Just as aware as McCormick of the interaction of life and literature, M. H. Holcroft in his Centennial Prize essay Encircling Seas (1940), the first of a series of complementary studies with somewhat similar overtones, examined the influence of the physical environment on, inter alia, our writers, with originality and deep feeling, valiantly entering a region of intangibles to achieve a valuable synthesis. This passage in The Waiting Hills (1943) will serve to indicate the trend of his mind: “The hills, the rivers, the plains and the forest: all the moulded contours, the granite foundations and the vegetable growths of our moist soil are new things, new combinations of form and colour in the world which poetry builds anew from the flow of appearances. They are not to be reproduced by a conscious artistry, but must come gradually and through an infinite patience of suggestion into the texture of New Zealand poetry”.

In Creative Writing in New Zealand (1946) J. C. Reid covers a good deal of ground competently in short compass. He reacts against Holcroft's mystique and is himself inclined to rely instead on a background of conventional religion, which makes for balanced judgments unimpaired by surprise.

The poets of the nineteen thirties found a superb spokesman and a skilful exponent in Allen Curnow, whose preface to his anthology A Book of New Zealand Verse 1923–45 was a virile manifesto of his generation. Curnow's preface to his recent Penguin selection is interesting, if a little crochet-ridden, but lacks the fire of his earlier essay and seems to indicate a narrowing of his sympathies in spite of a somewhat fumbling attempt to examine Maori poetry.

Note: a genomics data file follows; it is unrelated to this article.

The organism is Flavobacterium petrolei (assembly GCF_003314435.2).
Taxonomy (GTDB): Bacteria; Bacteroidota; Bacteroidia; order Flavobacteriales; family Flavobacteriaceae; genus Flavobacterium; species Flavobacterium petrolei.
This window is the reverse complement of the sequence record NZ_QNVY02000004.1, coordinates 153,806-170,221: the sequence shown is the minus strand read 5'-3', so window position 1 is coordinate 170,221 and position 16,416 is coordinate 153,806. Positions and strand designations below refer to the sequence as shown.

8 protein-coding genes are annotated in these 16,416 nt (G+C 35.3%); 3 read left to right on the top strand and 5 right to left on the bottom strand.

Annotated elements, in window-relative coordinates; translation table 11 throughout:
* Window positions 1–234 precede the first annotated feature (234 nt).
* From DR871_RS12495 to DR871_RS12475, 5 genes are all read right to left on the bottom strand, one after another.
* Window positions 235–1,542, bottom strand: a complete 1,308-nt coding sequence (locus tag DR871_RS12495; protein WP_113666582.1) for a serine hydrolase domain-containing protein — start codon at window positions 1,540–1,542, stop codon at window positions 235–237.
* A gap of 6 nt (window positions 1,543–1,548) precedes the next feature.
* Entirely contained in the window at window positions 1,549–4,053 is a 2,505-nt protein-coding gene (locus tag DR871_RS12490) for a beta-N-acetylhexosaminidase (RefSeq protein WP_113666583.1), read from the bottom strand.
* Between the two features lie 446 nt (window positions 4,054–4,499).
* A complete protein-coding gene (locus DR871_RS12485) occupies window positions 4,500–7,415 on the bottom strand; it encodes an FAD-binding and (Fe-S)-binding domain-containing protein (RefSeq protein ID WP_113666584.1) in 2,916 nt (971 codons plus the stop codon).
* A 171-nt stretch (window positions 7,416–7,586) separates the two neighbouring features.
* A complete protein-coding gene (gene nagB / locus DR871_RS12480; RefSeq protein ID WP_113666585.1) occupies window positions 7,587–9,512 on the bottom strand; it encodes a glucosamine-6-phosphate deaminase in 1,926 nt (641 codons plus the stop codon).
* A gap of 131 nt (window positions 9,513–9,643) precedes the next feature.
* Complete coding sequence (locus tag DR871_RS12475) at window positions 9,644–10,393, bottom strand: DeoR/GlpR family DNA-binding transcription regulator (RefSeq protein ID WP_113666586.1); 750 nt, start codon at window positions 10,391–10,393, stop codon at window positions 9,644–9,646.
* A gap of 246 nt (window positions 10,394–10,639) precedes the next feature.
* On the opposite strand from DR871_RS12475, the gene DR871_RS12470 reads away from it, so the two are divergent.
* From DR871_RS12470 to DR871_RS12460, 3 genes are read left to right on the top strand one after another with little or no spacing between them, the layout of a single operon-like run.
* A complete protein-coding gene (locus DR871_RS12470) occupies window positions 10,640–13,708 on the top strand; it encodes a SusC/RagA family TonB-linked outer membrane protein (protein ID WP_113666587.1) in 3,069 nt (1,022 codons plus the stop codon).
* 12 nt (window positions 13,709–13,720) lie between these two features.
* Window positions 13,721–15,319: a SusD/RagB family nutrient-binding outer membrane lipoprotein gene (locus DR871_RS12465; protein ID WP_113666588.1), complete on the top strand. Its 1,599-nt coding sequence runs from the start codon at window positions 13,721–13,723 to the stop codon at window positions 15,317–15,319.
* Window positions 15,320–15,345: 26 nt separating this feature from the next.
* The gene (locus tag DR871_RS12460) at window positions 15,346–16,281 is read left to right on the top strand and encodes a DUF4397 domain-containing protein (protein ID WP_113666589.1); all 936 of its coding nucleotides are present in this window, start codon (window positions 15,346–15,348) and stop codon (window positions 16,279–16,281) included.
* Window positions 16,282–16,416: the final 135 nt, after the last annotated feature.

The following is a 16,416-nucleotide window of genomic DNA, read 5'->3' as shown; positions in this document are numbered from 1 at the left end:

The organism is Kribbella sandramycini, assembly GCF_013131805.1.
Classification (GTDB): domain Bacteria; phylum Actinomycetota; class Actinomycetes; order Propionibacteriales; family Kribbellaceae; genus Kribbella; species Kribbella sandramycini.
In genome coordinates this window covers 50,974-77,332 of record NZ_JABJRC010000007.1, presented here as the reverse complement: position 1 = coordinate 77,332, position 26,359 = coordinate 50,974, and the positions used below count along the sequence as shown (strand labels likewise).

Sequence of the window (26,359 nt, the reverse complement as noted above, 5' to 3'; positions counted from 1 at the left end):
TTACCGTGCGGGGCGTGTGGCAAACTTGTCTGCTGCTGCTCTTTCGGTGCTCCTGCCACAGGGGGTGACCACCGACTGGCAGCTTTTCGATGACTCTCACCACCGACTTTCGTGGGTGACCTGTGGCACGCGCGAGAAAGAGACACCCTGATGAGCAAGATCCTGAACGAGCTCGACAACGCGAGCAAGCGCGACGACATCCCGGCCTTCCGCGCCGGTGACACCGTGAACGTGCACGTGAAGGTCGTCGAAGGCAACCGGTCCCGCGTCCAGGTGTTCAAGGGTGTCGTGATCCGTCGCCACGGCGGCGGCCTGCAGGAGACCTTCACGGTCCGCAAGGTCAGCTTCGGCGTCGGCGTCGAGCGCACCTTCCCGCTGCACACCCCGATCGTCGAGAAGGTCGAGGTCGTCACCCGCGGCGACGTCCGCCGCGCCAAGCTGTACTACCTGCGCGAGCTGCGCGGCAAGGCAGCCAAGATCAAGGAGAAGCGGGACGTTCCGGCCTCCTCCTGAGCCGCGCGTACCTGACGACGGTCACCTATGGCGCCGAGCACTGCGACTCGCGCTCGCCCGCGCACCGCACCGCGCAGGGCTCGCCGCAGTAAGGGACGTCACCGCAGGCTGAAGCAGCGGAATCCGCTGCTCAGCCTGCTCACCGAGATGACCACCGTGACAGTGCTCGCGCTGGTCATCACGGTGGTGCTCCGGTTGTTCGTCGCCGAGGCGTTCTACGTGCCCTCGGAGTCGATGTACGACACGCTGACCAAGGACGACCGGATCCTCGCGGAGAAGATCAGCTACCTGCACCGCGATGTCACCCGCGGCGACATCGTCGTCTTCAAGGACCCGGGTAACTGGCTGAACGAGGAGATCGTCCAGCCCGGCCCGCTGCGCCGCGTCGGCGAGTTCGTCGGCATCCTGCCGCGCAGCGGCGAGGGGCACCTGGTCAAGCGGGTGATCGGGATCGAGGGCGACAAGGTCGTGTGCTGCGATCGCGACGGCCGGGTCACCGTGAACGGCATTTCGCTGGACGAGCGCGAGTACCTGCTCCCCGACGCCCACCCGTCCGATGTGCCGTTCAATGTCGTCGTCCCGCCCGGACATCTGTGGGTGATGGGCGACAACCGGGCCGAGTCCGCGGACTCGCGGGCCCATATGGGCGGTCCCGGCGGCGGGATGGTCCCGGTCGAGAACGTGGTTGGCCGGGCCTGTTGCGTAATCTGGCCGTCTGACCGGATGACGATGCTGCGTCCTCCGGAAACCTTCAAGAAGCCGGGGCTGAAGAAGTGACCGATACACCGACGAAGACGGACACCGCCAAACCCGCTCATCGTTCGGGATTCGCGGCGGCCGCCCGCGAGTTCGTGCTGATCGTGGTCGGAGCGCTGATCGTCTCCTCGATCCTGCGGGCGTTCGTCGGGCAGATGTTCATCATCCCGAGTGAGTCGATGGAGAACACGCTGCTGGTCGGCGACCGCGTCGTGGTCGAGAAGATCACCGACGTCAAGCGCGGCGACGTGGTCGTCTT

The poets of a younger generation found an even more eloquent protagonist in James K. Baxter, first in his 1951 address at the first New Zealand Writers Conference Recent Trends in New Zealand Poetry, which seemed to offer some of the apocalyptic satisfactions of a revivalist. In this lecture he sought the rejection of a “purely aesthetic role” for the writer: it was “reasonable and necessary that poetry should contain moral truth”. The 1954 Macmillan Brown lectures (published as The Fire and the Anvil) show a rather more mature Baxter who comes to grips with the technical problems of poetry as well as recognising the need for poets to “feel part of a complex spiritual identity” with their own country.

In Spring Fires (1956), another lecture set out in print, the Rev. Ormond Burton vigorously stresses the voluntary nature of literature, which “must rise freely and spontaneously from deep feeling” and reassesses New Zealand writing from this point of view.

Several studies of Katherine Mansfield have appeared, from the short luminous essay by Arthur Sewell (1936), some work by Ruth Manz and Pat Lawlor, down to the thorough and exact but unexhilerating critical study by the American scholar, Sylvia Berkman (1952), Anthony Alpers' excellent life (1954), and Ian A. Gordon's lucid and well-proportioned British Council pamphlet (1954). The last three, together with the fuller text of the letters to John Middleton Murry, equip us better than ever before to assess the work of New Zealand's greatest writer.

In The Puritan and the Waif (1954), edited by Helen Shaw, eight writers as various as D'Arcy Cresswell, Baxter, and Dan Davin contributed studies of the work of Frank Sargeson, but this symposium remains more an act of well deserved homage than an exercise in criticism. Moreover, it was published ahead of some of Sargeson's best work.

Now that New Zealand has produced critics with the scholarship and self-awareness of McCormick, the imaginative insight of Holcroft, and the spirit and “engagement” of Baxter, the quality of future work would seem to be assured. But maturity is still rare enough to need cherishing.

by David Oswald William Hall, M.A., Director, Adult Education, University of Otago (retired).